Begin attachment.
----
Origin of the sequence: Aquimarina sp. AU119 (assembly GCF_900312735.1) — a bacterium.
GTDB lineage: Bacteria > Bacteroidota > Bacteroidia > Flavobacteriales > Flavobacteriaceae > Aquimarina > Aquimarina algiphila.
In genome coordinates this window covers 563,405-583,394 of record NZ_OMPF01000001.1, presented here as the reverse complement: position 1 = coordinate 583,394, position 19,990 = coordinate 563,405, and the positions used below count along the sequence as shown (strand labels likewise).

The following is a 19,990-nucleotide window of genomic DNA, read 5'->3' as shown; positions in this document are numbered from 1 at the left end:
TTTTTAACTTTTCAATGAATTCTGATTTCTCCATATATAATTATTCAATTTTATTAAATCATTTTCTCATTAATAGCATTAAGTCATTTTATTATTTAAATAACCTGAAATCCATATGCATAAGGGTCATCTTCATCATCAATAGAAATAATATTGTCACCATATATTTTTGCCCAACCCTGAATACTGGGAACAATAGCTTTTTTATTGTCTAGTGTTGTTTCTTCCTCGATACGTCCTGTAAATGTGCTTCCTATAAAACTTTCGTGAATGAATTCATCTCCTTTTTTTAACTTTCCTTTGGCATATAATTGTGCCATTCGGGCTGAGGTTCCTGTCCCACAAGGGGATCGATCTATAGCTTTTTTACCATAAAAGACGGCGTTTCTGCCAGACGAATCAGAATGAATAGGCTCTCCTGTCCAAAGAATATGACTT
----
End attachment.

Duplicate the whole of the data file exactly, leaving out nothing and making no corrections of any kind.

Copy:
Origin of the sequence: Aquimarina sp. AU119 (assembly GCF_900312735.1) — a bacterium.
GTDB lineage: Bacteria > Bacteroidota > Bacteroidia > Flavobacteriales > Flavobacteriaceae > Aquimarina > Aquimarina algiphila.
In genome coordinates this window covers 563,405-583,394 of record NZ_OMPF01000001.1, presented here as the reverse complement: position 1 = coordinate 583,394, position 19,990 = coordinate 563,405, and the positions used below count along the sequence as shown (strand labels likewise).

The following is a 19,990-nucleotide window of genomic DNA, read 5'->3' as shown; positions in this document are numbered from 1 at the left end:
TTTTTAACTTTTCAATGAATTCTGATTTCTCCATATATAATTATTCAATTTTATTAAATCATTTTCTCATTAATAGCATTAAGTCATTTTATTATTTAAATAACCTGAAATCCATATGCATAAGGGTCATCTTCATCATCAATAGAAATAATATTGTCACCATATATTTTTGCCCAACCCTGAATACTGGGAACAATAGCTTTTTTATTGTCTAGTGTTGTTTCTTCCTCGATACGTCCTGTAAATGTGCTTCCTATAAAACTTTCGTGAATGAATTCATCTCCTTTTTTTAACTTTCCTTTGGCATATAATTGTGCCATTCGGGCTGAGGTTCCTGTCCCACAAGGGGATCGATCTATAGCTTTTTTACCATAAAAGACGGCGTTTCTGCCAGACGAATCAGAATGAATAGGCTCTCCTGTCCAAAGAATATGACTT